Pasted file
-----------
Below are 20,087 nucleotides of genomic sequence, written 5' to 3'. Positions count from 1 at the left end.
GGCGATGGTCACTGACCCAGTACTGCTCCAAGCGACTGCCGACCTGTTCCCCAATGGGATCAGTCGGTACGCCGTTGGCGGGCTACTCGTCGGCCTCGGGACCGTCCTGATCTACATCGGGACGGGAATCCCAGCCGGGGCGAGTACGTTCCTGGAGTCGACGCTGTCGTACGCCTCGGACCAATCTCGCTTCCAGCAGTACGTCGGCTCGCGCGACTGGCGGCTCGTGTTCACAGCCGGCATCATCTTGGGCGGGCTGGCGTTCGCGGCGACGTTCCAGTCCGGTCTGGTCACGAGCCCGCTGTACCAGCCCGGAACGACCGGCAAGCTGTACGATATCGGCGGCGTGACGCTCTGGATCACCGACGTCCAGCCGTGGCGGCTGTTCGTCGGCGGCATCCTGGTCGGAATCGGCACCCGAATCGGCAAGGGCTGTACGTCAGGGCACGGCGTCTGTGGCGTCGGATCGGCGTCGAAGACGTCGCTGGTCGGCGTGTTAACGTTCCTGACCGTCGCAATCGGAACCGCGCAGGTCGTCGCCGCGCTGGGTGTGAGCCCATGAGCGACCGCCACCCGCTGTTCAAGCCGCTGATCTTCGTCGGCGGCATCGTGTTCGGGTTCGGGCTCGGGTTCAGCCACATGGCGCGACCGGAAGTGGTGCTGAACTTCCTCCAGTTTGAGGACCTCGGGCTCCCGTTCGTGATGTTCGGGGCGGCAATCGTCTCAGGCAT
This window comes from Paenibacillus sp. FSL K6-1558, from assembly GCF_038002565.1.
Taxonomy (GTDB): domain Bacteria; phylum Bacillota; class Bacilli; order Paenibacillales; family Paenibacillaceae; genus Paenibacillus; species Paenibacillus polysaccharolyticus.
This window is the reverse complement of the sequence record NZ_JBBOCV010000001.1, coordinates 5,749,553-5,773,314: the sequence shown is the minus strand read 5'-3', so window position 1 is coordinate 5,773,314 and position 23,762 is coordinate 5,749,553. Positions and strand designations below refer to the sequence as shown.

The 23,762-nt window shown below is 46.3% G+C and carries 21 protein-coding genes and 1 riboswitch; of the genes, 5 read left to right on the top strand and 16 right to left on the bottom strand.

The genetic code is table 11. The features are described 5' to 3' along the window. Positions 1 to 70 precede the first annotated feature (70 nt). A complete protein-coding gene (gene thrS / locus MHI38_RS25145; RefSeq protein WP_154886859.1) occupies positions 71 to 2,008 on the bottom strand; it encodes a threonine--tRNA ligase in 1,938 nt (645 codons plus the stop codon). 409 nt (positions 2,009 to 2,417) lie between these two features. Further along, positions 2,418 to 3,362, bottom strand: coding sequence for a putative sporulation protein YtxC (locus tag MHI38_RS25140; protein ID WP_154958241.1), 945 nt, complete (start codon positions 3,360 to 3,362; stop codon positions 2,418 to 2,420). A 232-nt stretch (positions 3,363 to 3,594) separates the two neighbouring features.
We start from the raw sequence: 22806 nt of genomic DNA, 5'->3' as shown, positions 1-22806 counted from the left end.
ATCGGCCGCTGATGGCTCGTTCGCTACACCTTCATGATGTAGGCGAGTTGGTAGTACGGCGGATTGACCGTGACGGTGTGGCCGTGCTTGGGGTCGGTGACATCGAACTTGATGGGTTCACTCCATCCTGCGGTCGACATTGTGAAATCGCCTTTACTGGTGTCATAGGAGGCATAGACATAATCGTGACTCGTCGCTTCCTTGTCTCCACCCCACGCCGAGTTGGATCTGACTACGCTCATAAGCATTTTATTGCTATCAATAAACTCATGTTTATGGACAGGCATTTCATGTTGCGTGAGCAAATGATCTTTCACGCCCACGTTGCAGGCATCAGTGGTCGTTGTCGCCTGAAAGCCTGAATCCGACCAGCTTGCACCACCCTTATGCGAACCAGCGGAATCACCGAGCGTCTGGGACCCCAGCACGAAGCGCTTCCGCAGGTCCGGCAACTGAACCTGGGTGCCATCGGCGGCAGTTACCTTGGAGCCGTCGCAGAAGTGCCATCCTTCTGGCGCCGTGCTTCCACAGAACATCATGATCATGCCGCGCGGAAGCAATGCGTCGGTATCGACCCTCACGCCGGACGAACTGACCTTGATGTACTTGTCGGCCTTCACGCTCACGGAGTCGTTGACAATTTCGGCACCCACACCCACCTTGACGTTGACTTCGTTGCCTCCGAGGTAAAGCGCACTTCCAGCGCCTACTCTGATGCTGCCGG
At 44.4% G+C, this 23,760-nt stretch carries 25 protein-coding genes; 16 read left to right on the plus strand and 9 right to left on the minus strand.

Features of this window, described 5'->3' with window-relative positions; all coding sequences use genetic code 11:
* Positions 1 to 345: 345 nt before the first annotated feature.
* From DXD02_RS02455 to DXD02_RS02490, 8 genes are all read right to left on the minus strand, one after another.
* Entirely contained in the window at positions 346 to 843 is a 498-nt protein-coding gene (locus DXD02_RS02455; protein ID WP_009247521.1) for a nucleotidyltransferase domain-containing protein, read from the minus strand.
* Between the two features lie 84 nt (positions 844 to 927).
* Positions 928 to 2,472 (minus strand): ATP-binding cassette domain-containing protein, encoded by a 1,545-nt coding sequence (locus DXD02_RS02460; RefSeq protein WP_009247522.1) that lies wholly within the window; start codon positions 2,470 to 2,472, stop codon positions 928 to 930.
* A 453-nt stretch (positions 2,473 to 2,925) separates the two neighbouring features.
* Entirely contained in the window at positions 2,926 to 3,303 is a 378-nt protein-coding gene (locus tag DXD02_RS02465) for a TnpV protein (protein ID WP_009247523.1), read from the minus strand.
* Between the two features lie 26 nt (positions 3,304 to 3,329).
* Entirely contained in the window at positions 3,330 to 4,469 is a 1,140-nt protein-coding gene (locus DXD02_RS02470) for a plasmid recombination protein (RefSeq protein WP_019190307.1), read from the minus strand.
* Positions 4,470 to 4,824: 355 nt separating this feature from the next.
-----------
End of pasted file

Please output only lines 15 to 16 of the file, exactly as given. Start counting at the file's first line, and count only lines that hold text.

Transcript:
* Between the two features lie 84 nt (positions 844 to 927).
* Positions 928 to 2,472 (minus strand): ATP-binding cassette domain-containing protein, encoded by a 1,545-nt coding sequence (locus DXD02_RS02460; RefSeq protein WP_009247522.1) that lies wholly within the window; start codon positions 2,470 to 2,472, stop codon positions 928 to 930.